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SQL Server 2005's Snapshot Isolation

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SQL Server 2005 is just around the corner. Are you looking to justify the upgrade to your management? Here is a great feature to include: Snapshot Isolation. Read Ravindra Okade's discussion to see what Snapshot Isolation is all about and to learn how to implement it.
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Now that SQL Server 2005 is almost here, it is time for you to read up on and apply some of its new features to your databases. Many of the new features are pretty straightforward (synonyms, for example), but some are less so.

In this article, I'll explain the new Snapshot Isolation feature. It may not have the most obvious payoff, but implementing Snapshot Isolation on a suitable database has the potential to eliminate data contention and reduce deadlocks, lock contentions, and session waits.

If you answer yes to one or more of the following questions, your database is a possible candidate for Snapshot Isolation:

  • Do you have long-running batch jobs that run while your user queries are running?

  • Do you run statistics queries fairly frequently?


Hint: Typical statistic queries have Sum, Count, Average and similar keywords. They also touch a larger number of rows than do normal transactional queries.

  • Do you have stored procedures or application logic that hold transactions open for longer periods while they are working? "Longer periods" is in database terms; it could be anywhere from a few seconds to a few minutes, maybe more.

I will not tax your patience with more questions. The general characteristic of these database queries is that they need to hold onto locks for longer period of time. As such, they block other readers (select queries) and writers (insert, update, and delete queries).

Snapshot Isolation provides a mechanism that eliminates the blocking of other "readers." It is akin to optimistic locking, in which you make a copy of the data (typically at the front end) and make changes to your copy of the data. When you are ready to save the changes back to the database, you (typically) check to see whether the original data has changed while you were working with it and decide whether you want to save.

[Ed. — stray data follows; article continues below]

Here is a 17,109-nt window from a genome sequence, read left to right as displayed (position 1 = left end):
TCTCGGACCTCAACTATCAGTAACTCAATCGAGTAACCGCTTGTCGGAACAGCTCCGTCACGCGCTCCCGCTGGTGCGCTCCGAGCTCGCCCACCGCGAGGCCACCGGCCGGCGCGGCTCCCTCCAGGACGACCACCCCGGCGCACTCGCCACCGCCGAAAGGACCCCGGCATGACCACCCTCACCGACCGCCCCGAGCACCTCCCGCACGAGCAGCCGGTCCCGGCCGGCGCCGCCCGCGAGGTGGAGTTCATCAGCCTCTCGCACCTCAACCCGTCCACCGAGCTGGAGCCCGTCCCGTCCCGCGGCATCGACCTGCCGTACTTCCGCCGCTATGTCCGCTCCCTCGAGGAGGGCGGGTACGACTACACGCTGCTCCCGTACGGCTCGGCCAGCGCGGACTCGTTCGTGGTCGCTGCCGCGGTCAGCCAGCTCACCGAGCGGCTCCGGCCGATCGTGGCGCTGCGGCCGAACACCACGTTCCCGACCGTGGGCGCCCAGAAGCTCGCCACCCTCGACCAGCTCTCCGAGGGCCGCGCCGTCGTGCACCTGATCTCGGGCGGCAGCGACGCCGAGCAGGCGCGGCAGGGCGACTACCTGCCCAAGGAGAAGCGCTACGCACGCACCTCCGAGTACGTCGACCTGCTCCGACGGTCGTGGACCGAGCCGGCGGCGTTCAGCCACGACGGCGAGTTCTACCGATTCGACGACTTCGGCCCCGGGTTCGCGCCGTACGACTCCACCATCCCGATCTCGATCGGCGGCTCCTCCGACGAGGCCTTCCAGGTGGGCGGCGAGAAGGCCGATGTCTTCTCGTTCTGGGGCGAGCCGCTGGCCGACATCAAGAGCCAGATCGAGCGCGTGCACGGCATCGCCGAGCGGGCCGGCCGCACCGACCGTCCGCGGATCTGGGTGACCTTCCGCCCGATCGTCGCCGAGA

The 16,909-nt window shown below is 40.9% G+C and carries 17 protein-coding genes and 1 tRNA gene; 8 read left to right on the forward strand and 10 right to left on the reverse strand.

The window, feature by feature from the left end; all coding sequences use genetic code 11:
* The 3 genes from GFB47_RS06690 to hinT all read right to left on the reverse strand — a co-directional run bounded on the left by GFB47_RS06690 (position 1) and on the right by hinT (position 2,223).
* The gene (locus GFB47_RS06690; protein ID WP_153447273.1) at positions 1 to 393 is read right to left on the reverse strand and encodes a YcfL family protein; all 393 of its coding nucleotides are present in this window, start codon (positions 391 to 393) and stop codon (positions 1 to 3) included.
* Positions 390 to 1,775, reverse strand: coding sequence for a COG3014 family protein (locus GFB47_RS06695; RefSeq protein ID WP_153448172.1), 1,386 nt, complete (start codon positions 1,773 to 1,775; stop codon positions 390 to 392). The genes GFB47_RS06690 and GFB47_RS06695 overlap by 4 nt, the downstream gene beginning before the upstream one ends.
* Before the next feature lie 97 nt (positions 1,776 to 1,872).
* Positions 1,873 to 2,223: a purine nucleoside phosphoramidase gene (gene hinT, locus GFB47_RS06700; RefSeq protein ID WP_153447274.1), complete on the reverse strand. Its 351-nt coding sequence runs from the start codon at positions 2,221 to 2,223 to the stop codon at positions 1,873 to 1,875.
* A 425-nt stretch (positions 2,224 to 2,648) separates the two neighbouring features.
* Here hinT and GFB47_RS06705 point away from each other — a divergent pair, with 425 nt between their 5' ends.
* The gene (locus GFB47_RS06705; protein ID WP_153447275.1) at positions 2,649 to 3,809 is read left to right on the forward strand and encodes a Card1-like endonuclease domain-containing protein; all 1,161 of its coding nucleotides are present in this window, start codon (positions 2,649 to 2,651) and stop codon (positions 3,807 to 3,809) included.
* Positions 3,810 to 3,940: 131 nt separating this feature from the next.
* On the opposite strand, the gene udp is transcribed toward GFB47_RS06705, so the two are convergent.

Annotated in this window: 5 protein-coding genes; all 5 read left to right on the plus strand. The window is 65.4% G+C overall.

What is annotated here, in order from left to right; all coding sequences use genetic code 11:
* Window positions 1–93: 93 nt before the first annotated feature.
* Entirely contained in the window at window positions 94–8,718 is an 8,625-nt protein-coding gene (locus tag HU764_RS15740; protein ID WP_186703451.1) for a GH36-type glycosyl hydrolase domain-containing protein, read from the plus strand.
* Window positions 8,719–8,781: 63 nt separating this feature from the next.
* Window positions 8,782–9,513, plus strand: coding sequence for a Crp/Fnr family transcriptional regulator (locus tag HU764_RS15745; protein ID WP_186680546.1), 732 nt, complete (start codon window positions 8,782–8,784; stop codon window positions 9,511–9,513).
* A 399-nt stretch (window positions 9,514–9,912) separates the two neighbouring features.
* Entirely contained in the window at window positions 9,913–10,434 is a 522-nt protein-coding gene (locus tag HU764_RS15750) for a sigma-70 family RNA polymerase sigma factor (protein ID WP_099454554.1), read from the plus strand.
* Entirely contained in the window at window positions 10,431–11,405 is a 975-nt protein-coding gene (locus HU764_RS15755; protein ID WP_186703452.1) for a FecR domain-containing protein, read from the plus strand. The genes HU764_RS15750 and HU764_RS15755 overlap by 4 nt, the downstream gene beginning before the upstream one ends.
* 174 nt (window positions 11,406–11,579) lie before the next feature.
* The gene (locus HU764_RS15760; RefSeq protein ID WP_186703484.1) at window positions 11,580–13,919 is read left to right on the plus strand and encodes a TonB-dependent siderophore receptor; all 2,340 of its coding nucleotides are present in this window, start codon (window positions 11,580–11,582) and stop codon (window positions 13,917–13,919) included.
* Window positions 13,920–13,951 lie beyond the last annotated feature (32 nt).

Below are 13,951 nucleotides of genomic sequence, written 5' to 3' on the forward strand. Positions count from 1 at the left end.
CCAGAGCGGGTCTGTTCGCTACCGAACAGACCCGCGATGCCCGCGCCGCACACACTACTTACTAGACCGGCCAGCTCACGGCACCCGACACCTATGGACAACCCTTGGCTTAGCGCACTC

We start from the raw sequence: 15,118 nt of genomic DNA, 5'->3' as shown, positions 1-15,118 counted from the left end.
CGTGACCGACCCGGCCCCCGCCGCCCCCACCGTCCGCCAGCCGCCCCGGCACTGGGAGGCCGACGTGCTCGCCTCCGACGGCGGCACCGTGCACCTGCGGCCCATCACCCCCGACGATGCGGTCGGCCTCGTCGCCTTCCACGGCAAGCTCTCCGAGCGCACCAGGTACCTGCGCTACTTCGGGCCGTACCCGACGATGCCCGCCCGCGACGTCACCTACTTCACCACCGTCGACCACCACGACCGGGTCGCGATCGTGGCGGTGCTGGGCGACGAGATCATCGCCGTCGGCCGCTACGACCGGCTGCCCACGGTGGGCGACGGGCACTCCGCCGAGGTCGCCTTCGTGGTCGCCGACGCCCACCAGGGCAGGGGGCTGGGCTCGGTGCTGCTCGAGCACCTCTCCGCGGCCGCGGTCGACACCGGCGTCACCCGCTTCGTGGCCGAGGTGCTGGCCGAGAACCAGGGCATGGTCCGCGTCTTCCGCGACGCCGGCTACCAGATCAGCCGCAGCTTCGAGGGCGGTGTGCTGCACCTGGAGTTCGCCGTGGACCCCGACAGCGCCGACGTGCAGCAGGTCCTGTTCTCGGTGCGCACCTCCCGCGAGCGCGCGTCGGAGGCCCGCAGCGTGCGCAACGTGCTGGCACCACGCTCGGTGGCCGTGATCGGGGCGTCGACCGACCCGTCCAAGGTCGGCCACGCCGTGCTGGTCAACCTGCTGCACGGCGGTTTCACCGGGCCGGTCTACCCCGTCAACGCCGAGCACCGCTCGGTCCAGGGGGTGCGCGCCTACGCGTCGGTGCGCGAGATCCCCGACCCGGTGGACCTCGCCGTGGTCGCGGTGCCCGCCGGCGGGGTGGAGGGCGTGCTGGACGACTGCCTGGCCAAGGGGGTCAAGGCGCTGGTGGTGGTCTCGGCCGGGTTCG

Snapshot Isolation (also called Row Versioning) is optimistic locking, but it is completely transparent to your users and is handled by the database. The database keeps a copy of the original data while you are changing it, and serves up the original data to anybody who wants to read it in the interim.


Snapshot Isolation is also called Row Versioning because SQL Server keeps "versions" of rows that are being changed; that is, the original version and the version being changed.

SQL Server 2000 Behavior

To see what this feature accomplishes, let's first examine how we were affected by its lack in previous SQL Server versions. We use the omnipresent PUBS database and the authors table. The table has au_id as the primary key and an index on the au_lname, au_fname columns.

Let's now run some queries in SQL Server 2000.

Session 1

Open a Query Analyzer window and run these queries. The server needs the sample pubs database:



UPDATE authors 
 SET phone = '111 111-1111' 
 WHERE au_id = '172-32-1176' 

Session 2

Open another Query Analyzer window and run these queries. The server needs the sample pubs database:


 FROM authors 

The SELECT statement cannot read the row updated in Session 1, so it blocks (that is, it waits until Session 1 commits or aborts).

Note that there are some variations to this behavior. Let's look at it right away; you may be puzzled if you did something slightly different and got a different result.

Run this query in the second session window:

 FROM authors 
 WHERE au_id <> '172-32-1176' 

This statement succeeds because there is an index on the au_id column. The execution path completely avoids the row locked by Session 1.

Run this query, also in the second session window:

 FROM authors 
 WHERE phone = '111 111-1111' 

This statement fails. The execution plan includes a table or clustered index scan because there is no index on the phone column. A table scan requires that every row be read, and the query fails.

Another scenario, in which even queries with indexes will fail, is when you update a large number of rows (more than 3,000 in SQL Server 2000), and the engine escalates the lock to a table level lock.

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